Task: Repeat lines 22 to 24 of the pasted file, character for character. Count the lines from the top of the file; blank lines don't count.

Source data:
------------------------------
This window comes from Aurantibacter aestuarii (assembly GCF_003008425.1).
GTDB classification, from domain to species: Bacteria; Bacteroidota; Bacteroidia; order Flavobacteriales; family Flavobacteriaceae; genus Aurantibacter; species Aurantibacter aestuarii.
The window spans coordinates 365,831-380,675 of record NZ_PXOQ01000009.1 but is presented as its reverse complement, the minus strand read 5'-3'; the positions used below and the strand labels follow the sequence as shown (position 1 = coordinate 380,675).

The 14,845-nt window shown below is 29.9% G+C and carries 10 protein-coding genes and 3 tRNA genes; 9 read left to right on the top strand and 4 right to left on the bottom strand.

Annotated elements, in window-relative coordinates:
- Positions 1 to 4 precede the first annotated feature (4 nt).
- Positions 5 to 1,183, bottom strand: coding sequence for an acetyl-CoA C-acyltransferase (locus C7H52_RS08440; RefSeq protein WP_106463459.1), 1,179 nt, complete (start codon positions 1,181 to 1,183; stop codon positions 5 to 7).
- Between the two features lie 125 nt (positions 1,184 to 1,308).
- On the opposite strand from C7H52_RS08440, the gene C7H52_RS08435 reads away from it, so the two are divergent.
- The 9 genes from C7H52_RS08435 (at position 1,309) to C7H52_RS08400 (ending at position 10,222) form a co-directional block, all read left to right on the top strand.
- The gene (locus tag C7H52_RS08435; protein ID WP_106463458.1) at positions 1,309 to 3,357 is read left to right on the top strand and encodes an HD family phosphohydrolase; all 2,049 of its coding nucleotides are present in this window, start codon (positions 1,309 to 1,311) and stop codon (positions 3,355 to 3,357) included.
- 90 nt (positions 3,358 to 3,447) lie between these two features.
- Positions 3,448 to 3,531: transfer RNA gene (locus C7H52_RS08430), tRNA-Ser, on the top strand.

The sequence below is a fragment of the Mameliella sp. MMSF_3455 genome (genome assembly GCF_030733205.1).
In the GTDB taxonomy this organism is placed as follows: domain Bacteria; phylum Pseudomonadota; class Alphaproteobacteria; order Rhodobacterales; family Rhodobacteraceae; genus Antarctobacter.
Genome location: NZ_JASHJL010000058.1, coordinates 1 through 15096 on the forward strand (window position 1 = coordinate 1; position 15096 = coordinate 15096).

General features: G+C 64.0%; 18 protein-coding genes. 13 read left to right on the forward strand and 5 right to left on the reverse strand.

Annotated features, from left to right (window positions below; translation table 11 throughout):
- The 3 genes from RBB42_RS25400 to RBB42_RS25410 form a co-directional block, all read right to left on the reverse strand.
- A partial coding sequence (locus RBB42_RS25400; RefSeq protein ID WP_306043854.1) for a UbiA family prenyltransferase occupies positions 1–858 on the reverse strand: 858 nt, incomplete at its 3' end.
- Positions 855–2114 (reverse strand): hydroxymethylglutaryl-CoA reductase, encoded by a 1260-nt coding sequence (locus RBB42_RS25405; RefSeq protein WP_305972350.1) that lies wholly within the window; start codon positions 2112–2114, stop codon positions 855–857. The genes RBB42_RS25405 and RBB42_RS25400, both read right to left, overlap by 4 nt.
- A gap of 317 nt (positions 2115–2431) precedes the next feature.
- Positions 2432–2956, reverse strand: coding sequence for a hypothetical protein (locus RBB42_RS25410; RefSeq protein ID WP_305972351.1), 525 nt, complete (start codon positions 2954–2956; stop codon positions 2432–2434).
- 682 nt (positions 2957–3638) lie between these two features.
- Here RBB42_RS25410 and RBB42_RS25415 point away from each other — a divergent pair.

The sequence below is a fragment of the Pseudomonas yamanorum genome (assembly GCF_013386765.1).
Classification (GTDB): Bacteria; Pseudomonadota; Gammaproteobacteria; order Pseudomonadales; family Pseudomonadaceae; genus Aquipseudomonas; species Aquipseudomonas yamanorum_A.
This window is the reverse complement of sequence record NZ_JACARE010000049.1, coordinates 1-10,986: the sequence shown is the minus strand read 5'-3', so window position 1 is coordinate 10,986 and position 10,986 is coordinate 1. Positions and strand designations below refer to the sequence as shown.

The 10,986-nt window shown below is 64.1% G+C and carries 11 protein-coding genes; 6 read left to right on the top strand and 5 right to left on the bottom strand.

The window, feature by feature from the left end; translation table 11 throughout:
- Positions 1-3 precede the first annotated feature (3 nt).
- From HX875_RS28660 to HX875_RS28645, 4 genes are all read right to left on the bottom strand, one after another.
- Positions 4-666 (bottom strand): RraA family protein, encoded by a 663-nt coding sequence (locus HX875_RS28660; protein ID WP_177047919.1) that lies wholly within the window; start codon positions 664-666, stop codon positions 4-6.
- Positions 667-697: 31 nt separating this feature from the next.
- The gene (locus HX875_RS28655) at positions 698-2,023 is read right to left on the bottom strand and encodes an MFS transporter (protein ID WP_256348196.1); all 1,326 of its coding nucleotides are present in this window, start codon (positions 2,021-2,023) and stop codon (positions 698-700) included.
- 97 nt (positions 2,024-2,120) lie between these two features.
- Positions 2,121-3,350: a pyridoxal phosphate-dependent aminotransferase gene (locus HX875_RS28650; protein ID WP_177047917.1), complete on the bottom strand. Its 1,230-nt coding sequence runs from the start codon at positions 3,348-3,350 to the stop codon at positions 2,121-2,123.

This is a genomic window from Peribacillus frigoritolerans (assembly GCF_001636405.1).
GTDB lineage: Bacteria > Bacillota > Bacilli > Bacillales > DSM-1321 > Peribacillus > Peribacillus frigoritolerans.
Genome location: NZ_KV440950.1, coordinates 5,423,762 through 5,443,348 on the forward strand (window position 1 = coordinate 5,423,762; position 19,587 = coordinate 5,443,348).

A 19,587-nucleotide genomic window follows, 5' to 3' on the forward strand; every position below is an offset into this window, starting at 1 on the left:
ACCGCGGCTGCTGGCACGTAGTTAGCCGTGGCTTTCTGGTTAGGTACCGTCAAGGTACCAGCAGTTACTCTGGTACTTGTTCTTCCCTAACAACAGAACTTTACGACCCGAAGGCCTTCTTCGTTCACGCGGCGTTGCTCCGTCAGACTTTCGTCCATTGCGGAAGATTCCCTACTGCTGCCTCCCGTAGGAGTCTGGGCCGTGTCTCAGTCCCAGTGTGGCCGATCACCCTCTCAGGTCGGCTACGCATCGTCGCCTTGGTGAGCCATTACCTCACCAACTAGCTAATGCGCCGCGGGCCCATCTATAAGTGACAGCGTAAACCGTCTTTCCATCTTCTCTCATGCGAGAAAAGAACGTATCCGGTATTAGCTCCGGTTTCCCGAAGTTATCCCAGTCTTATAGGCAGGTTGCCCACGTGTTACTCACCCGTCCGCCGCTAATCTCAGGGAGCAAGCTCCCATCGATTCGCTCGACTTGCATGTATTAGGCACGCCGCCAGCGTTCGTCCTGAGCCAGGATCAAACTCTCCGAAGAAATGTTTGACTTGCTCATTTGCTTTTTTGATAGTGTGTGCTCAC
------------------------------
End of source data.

- A gap of 317 nt (positions 2115–2431) precedes the next feature.
- Positions 2432–2956, reverse strand: coding sequence for a hypothetical protein (locus RBB42_RS25410; RefSeq protein ID WP_305972351.1), 525 nt, complete (start codon positions 2954–2956; stop codon positions 2432–2434).
- 682 nt (positions 2957–3638) lie between these two features.